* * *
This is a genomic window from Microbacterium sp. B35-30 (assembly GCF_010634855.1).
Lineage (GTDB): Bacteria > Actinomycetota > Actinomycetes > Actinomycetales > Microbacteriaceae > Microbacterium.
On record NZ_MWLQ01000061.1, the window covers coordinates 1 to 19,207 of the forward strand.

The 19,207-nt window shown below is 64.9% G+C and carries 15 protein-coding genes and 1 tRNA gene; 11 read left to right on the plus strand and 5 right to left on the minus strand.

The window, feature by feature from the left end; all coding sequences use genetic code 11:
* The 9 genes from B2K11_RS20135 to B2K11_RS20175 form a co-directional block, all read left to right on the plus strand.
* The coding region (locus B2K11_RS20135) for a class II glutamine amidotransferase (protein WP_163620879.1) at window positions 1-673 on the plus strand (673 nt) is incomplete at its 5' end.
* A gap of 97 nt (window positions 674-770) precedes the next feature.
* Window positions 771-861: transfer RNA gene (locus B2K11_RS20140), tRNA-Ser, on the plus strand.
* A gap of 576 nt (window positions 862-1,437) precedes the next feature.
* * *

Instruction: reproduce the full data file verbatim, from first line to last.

This is a genomic window from Microbacterium sp. B35-30 (assembly GCF_010634855.1).
Lineage (GTDB): Bacteria > Actinomycetota > Actinomycetes > Actinomycetales > Microbacteriaceae > Microbacterium.
On record NZ_MWLQ01000061.1, the window covers coordinates 1 to 19,207 of the forward strand.

The 19,207-nt window shown below is 64.9% G+C and carries 15 protein-coding genes and 1 tRNA gene; 11 read left to right on the plus strand and 5 right to left on the minus strand.

The window, feature by feature from the left end; all coding sequences use genetic code 11:
* The 9 genes from B2K11_RS20135 to B2K11_RS20175 form a co-directional block, all read left to right on the plus strand.
* The coding region (locus B2K11_RS20135) for a class II glutamine amidotransferase (protein WP_163620879.1) at window positions 1-673 on the plus strand (673 nt) is incomplete at its 5' end.
* A gap of 97 nt (window positions 674-770) precedes the next feature.
* Window positions 771-861: transfer RNA gene (locus B2K11_RS20140), tRNA-Ser, on the plus strand.
* A gap of 576 nt (window positions 862-1,437) precedes the next feature.